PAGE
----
Original Research

Assessment of cardiopulmonary resuscitation equipment in resuscitation trolleys in district hospitals in Botswana: A cross-sectional study

Billy M. Tsima, Lakshmi Rajeswaran, Megan Cox
African Journal of Primary Health Care & Family Medicine | Vol 11, No 1 | a2029 | DOI: https://doi.org/10.4102/phcfm.v11i1.2029 | © 2019 Billy M. Tsima | This work is licensed under CC Attribution 4.0
Submitted: 14 January 2019 | Published: 17 October 2019

About the author(s)

Billy M. Tsima, School of Medicine, University of Botswana, Gaborone, Botswana
Lakshmi Rajeswaran, School of Nursing, University of Rwanda, Kigali, Rwanda
Megan Cox, Faculty of Medicine and Public Health, Sydney University, New South Wales, Australia


Introduction: Successful cardiopulmonary resuscitation (CPR) relies, in part, on the availability and the correct functioning of resuscitation equipment. These data are often lacking in resource-constrained African settings.

Aim: To assess the availability and the functional status of CPR equipment in resuscitation trolleys at district hospitals in Botswana.

Setting: The study was conducted across four district hospitals in Botswana.

Methods: A cross-sectional study was conducted using a checklist adopted following the Emergency Medical Services of South Africa (EMSSA) guidelines, modified and contextualised to Botswana.

Results: All the four district hospitals had inadequate number of CPR equipment available in the resuscitation trolleys. The overall availability of drugs and equipment ranged from 19% to 31.1%. Availability of equipment needed for maintaining circulation and fluids ranged from 27% to 49%, while availability of items for airway and breathing ranged from 9.2% to 24.1%. The overall availability of essential drugs for resuscitation was only 20.4%, and in some wards expired drugs were kept in the trolley. Out of 40 wards that participated in the study, only 10 kept CPR algorithms in the resuscitation trolley. The resuscitation trolley was checked on a daily basis only in the critical care units.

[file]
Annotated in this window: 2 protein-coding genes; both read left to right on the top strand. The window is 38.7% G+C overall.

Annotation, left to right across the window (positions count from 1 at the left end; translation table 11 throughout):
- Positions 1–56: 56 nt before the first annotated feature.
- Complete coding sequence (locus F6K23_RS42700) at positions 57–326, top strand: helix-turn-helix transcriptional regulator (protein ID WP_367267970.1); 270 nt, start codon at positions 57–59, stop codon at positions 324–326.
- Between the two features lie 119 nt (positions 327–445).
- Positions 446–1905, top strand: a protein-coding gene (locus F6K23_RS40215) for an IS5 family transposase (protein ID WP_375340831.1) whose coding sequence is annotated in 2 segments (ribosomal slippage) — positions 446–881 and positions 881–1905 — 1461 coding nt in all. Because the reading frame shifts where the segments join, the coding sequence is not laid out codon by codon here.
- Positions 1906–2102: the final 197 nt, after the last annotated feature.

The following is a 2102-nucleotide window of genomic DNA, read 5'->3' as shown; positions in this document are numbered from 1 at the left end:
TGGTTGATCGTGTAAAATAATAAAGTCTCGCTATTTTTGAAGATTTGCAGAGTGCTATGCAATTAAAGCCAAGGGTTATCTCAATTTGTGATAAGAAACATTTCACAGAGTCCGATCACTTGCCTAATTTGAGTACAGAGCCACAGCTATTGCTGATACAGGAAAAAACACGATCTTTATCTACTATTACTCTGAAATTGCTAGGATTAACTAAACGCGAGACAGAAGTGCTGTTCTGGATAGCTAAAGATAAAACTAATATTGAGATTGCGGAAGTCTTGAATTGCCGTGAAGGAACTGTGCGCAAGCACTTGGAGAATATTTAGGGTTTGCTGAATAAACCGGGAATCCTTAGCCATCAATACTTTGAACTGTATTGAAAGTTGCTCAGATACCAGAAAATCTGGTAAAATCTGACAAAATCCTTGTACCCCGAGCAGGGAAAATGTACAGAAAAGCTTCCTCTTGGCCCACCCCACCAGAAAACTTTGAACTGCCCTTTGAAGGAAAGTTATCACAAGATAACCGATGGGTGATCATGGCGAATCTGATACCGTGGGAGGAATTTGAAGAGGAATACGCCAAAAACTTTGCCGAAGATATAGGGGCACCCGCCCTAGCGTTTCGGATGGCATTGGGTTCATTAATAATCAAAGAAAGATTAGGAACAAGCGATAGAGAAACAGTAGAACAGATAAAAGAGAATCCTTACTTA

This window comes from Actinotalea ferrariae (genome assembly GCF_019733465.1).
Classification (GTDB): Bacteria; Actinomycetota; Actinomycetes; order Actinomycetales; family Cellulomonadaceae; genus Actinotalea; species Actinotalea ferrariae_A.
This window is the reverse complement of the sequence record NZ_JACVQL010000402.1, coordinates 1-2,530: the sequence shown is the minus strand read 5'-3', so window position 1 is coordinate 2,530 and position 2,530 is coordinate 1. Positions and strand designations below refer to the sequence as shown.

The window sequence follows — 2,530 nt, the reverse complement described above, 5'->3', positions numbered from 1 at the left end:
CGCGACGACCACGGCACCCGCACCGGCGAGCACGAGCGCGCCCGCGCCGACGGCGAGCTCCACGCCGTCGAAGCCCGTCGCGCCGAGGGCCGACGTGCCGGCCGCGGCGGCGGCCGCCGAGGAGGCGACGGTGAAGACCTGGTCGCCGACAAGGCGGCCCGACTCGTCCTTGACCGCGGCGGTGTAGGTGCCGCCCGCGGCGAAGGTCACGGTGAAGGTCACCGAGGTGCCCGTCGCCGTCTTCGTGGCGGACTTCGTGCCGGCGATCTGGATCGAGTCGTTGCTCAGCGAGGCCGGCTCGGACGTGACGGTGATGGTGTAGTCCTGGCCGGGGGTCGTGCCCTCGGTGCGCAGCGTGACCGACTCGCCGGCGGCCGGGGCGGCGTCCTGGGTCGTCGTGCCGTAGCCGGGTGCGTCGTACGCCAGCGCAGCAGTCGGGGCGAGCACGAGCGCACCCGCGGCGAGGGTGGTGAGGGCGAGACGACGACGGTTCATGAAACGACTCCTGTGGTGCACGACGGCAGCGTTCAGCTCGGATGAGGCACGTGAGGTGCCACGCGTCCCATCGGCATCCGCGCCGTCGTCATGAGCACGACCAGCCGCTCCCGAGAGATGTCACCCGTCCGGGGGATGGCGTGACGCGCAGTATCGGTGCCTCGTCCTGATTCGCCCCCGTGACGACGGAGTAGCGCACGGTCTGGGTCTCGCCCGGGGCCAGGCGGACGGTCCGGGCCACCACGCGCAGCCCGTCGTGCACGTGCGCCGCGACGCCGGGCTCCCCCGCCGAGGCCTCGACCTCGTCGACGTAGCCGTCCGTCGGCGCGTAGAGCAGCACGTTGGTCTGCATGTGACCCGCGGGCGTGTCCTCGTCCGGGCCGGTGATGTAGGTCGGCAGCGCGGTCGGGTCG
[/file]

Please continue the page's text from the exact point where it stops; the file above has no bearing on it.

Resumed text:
Conclusion: The resuscitation trolleys were not maintained as per standards. Failure to improve the existing situation could negatively impact the outcome of CPR. Evidence-based standard checklists for resuscitation trolleys need to be enforced to improve the quality of CPR provision in district hospitals in Botswana.


cardiac arrest; resuscitation trolley; resuscitation; district hospitals; Botswana


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